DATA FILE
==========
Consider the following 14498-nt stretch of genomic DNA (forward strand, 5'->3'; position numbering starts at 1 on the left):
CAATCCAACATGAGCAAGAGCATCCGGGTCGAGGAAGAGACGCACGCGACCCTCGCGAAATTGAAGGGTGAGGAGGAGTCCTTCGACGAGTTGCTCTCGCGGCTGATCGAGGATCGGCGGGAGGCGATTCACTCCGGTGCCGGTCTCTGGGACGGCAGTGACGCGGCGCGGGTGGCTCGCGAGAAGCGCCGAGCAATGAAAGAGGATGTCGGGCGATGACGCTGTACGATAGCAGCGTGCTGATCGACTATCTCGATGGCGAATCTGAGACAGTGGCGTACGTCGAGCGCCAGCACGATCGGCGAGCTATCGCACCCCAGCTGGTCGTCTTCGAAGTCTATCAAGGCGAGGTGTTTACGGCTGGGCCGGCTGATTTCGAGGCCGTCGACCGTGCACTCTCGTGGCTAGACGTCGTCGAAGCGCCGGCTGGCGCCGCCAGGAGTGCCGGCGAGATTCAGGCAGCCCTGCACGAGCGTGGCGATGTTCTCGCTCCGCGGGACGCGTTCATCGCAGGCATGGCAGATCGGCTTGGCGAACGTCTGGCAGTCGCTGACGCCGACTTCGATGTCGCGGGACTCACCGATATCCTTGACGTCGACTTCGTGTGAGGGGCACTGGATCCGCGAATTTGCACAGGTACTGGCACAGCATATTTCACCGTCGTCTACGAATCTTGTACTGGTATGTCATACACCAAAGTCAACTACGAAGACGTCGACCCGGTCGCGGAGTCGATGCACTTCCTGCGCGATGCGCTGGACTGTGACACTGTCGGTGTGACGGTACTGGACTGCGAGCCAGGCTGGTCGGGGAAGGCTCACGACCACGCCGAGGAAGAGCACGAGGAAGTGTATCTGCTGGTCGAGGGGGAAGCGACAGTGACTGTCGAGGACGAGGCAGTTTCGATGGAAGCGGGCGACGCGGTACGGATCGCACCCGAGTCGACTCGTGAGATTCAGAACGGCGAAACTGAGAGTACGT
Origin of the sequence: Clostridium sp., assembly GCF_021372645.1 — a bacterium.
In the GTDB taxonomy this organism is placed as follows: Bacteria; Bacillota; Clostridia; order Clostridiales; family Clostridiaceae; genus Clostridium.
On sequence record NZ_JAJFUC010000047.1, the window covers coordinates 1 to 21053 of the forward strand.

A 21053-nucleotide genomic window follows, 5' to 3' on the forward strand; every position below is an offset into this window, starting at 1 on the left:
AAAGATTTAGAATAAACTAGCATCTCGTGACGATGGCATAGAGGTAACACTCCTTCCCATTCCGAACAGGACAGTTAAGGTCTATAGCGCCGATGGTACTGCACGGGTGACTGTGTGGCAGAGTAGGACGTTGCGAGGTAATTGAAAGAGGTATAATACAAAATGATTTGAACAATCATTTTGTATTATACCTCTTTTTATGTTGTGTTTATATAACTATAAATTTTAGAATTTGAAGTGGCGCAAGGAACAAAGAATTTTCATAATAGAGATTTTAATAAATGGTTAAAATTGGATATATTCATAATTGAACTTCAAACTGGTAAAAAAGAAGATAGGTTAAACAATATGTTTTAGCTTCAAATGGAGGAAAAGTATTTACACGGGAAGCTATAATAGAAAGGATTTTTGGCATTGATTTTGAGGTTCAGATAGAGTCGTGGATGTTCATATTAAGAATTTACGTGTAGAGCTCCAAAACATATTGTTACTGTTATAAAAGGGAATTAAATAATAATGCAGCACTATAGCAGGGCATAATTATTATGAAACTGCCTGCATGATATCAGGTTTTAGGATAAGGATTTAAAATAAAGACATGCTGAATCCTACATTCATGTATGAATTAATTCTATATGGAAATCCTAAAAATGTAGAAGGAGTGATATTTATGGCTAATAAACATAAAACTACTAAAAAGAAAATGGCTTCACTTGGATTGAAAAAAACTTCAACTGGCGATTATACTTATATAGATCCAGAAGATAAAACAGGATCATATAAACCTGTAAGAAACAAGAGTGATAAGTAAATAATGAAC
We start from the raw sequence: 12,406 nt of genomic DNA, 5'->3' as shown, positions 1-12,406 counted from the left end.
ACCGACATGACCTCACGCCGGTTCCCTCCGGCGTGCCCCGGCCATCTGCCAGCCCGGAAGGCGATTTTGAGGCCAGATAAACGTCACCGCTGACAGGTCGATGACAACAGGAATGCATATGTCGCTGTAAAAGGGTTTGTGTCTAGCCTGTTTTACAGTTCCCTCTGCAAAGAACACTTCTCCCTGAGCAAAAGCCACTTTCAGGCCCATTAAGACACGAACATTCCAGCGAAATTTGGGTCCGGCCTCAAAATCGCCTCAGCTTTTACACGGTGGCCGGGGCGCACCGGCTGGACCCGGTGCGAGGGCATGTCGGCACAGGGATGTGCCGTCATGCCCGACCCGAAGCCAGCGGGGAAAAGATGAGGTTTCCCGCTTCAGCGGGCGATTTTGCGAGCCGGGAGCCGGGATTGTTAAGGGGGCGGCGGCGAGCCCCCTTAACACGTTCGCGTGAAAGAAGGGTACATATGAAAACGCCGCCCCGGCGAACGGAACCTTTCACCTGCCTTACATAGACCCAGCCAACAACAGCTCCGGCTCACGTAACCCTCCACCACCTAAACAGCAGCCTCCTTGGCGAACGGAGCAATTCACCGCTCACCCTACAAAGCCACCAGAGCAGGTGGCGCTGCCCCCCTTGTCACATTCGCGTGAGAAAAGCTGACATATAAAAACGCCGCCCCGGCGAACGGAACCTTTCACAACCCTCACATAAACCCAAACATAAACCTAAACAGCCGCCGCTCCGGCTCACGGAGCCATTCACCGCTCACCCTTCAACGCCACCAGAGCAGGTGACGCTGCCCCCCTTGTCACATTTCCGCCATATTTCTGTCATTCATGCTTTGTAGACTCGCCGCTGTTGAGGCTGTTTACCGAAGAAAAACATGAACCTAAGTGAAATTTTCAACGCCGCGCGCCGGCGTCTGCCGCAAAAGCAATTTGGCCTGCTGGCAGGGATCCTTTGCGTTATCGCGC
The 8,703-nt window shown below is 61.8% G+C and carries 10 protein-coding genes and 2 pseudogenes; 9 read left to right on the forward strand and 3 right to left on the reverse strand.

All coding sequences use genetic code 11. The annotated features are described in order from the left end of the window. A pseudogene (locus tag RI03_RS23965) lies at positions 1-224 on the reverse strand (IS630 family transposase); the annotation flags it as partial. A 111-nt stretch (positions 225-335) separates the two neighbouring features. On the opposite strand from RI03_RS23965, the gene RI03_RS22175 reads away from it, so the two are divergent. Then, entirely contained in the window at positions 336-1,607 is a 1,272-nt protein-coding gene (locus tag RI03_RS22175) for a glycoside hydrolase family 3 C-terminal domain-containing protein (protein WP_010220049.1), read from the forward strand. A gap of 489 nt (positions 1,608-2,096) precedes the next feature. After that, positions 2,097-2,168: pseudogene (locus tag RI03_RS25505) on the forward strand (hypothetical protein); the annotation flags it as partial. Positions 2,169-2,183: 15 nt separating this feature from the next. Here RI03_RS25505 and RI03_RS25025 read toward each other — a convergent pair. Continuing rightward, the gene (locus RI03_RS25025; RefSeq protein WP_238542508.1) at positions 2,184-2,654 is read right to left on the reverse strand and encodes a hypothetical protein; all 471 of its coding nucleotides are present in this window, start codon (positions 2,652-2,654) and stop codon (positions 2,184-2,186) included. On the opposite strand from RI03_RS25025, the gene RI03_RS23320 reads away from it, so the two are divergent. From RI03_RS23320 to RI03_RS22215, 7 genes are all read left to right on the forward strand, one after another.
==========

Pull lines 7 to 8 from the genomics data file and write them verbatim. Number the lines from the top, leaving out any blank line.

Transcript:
AAAGATTTAGAATAAACTAGCATCTCGTGACGATGGCATAGAGGTAACACTCCTTCCCATTCCGAACAGGACAGTTAAGGTCTATAGCGCCGATGGTACTGCACGGGTGACTGTGTGGCAGAGTAGGACGTTGCGAGGTAATTGAAAGAGGTATAATACAAAATGATTTGAACAATCATTTTGTATTATACCTCTTTTTATGTTGTGTTTATATAACTATAAATTTTAGAATTTGAAGTGGCGCAAGGAACAAAGAATTTTCATAATAGAGATTTTAATAAATGGTTAAAATTGGATATATTCATAATTGAACTTCAAACTGGTAAAAAAGAAGATAGGTTAAACAATATGTTTTAGCTTCAAATGGAGGAAAAGTATTTACACGGGAAGCTATAATAGAAAGGATTTTTGGCATTGATTTTGAGGTTCAGATAGAGTCGTGGATGTTCATATTAAGAATTTACGTGTAGAGCTCCAAAACATATTGTTACTGTTATAAAAGGGAATTAAATAATAATGCAGCACTATAGCAGGGCATAATTATTATGAAACTGCCTGCATGATATCAGGTTTTAGGATAAGGATTTAAAATAAAGACATGCTGAATCCTACATTCATGTATGAATTAATTCTATATGGAAATCCTAAAAATGTAGAAGGAGTGATATTTATGGCTAATAAACATAAAACTACTAAAAAGAAAATGGCTTCACTTGGATTGAAAAAAACTTCAACTGGCGATTATACTTATATAGATCCAGAAGATAAAACAGGATCATATAAACCTGTAAGAAACAAGAGTGATAAGTAAATAATGAAC
We start from the raw sequence: 12,406 nt of genomic DNA, 5'->3' as shown, positions 1-12,406 counted from the left end.